Sri Shanmukha Subramaniaswami - II

by Raja Ravi Varma
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Medium: Oleograph (Decorated)
Press: Ravi Varma Press Malavli-Lonavla
Condition: Good Condition, Damage to Frame
Size: 23.5 x 17.5 inches (Framed)
Signature: Bottom Left


Subramanyaswami, more commonly known as Kartikeya, is the Hindu God of War. He is the son of Lord Shiva and Parvati and brother of Ganesha. Subramanya's life story has many different versions in Hinduism. He is typically represented as a youthful man, with a peacock near him. Some depictions, such as this one, show him with six heads, reflecting the legend around his birth, where six mothers supposedly took care of him as a new born baby.
This oleograph is signed by the artist, Raja Ravi Varma and has been printed at the Ravi Varma Press, Malavli-Lonavala. The artwork is elaborately decorated using fabric, zari work and sequins. The frame has suffered some damage on the top left, due to passage of time.
  • ABOUT Raja Ravi Varma

    Raja Ravi Varma (1848-1906) was a celebrated Indian artist, famous for his realistic portrayal of Indian gods, goddesses and mythological characters, in scenes adapted mainly from the Mahabharata, Ramayana and the Puranas.

    Considered to be one of the greatest painters in the history of Indian art, Ravi Varma fused European techniques with a pure Indian sensibility. Though a protégé of royalty, Raja Ravi Varma was the first to make prints (or lithographs) of his artworks affordable and easily available, bringing fine art to the masses. In fact, the Raja Ravi Varma Press was started in Mumbai by him in 1894, and managed by his brother Raja Varma, before being bought over by a German company.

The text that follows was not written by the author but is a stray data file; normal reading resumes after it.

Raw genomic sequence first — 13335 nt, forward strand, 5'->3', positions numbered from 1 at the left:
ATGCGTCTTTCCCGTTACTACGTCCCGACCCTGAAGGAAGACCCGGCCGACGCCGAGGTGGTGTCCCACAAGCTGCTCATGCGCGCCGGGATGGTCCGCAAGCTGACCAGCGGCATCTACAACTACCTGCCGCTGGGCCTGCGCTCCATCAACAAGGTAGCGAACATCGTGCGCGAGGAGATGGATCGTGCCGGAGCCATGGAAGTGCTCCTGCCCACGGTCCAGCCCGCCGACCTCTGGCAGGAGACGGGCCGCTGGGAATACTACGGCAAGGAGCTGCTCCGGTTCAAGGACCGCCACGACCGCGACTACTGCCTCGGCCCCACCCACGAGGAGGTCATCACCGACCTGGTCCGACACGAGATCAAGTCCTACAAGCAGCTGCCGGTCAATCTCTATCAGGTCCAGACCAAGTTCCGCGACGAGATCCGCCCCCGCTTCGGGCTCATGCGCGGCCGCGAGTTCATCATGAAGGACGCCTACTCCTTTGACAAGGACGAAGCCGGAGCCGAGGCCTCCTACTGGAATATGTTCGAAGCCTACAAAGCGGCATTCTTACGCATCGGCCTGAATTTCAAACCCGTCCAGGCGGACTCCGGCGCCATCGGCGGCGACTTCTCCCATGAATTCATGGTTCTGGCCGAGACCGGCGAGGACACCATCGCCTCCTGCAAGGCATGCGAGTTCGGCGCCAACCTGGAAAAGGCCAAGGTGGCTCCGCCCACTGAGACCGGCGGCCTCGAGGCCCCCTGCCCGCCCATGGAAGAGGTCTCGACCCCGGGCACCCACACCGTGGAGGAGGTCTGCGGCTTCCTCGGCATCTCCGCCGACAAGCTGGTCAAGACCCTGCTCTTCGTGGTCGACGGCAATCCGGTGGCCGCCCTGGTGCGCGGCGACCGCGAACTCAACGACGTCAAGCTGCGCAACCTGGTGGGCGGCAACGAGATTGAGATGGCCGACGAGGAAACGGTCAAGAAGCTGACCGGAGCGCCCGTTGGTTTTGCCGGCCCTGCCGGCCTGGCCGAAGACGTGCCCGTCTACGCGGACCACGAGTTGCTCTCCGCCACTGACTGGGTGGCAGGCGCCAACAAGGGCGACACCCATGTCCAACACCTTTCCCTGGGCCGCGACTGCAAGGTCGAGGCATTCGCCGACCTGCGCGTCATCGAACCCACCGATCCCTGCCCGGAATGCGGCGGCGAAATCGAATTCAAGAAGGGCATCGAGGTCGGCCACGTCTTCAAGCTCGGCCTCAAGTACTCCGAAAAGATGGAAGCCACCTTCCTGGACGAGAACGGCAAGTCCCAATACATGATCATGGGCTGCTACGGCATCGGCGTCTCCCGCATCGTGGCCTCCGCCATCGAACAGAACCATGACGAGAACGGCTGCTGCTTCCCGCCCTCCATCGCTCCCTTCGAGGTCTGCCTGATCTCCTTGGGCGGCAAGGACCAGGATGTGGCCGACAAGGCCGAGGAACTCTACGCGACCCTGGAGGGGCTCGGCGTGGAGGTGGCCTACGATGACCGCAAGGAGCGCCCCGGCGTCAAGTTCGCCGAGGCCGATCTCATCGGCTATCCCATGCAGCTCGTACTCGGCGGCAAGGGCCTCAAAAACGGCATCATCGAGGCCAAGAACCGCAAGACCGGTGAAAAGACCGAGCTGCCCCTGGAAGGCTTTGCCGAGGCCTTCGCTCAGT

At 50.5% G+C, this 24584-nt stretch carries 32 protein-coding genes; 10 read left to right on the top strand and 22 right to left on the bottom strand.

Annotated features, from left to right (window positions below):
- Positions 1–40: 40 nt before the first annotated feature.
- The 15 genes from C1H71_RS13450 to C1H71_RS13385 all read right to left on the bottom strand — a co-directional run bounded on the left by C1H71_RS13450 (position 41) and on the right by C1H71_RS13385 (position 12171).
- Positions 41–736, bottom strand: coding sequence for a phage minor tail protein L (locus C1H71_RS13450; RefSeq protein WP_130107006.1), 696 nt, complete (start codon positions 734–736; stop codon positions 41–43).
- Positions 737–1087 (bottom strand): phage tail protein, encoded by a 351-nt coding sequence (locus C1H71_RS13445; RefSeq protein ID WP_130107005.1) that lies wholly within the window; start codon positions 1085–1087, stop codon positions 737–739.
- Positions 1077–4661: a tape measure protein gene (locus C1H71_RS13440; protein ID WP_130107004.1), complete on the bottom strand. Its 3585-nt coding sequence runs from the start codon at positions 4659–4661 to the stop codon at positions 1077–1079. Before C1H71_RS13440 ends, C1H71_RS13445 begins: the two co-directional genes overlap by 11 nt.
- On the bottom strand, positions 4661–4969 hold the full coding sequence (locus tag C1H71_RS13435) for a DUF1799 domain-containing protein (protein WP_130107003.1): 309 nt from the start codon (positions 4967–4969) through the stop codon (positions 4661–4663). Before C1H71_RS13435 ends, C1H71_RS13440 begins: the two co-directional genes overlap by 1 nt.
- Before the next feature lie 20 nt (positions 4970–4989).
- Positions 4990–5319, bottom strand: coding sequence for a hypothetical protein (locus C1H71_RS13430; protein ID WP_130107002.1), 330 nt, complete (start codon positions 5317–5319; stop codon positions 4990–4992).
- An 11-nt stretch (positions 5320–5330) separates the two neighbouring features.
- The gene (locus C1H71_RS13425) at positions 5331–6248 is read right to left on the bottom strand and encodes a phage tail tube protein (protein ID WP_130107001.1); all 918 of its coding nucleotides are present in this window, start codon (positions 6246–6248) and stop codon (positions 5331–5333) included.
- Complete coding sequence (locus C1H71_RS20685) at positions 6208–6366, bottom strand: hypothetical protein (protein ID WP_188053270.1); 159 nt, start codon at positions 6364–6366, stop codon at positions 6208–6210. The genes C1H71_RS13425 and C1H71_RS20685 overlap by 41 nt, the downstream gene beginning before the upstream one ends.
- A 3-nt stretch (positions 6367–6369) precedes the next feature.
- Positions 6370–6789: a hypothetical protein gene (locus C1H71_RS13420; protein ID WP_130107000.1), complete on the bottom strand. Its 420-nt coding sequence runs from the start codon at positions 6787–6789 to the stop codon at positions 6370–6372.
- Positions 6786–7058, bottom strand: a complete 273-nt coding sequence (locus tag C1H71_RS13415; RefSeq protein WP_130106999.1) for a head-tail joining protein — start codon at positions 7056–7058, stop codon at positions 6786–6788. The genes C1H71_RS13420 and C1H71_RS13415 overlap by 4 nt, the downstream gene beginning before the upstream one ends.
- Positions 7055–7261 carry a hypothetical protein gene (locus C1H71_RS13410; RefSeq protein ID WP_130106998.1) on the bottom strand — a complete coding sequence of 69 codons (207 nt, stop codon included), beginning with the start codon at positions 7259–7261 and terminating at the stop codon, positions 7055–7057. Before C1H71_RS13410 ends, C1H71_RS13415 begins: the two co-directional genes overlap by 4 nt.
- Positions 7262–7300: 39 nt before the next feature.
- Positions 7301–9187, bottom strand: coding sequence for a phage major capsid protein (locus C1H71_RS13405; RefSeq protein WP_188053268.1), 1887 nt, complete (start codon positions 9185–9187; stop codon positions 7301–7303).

An original 1890 Ravi Varma oil on canvas, titled 'Radha In The Moonlight' was sold for a whopping Rs. 20 crores at a Pundole auction in November 2016.

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  • ABOUT Oleographs

    Oleographs, also called chromolithographs, are multi-colour art prints, stemming from the process of lithography. Pioneered in the 1830s, the process of producing oleographs came into wide commercial use in the 1860s. The technique relied on using several woodblocks or stones with colours for printing, while hand-colouring remained an important aspect as well. Depending on the number of colours present, an oleograph could take months to produce by very skilled workers. Poor preservation and cheaper printing alternatives have made oleographs hard to find. Today, they are mainly used as fine art.

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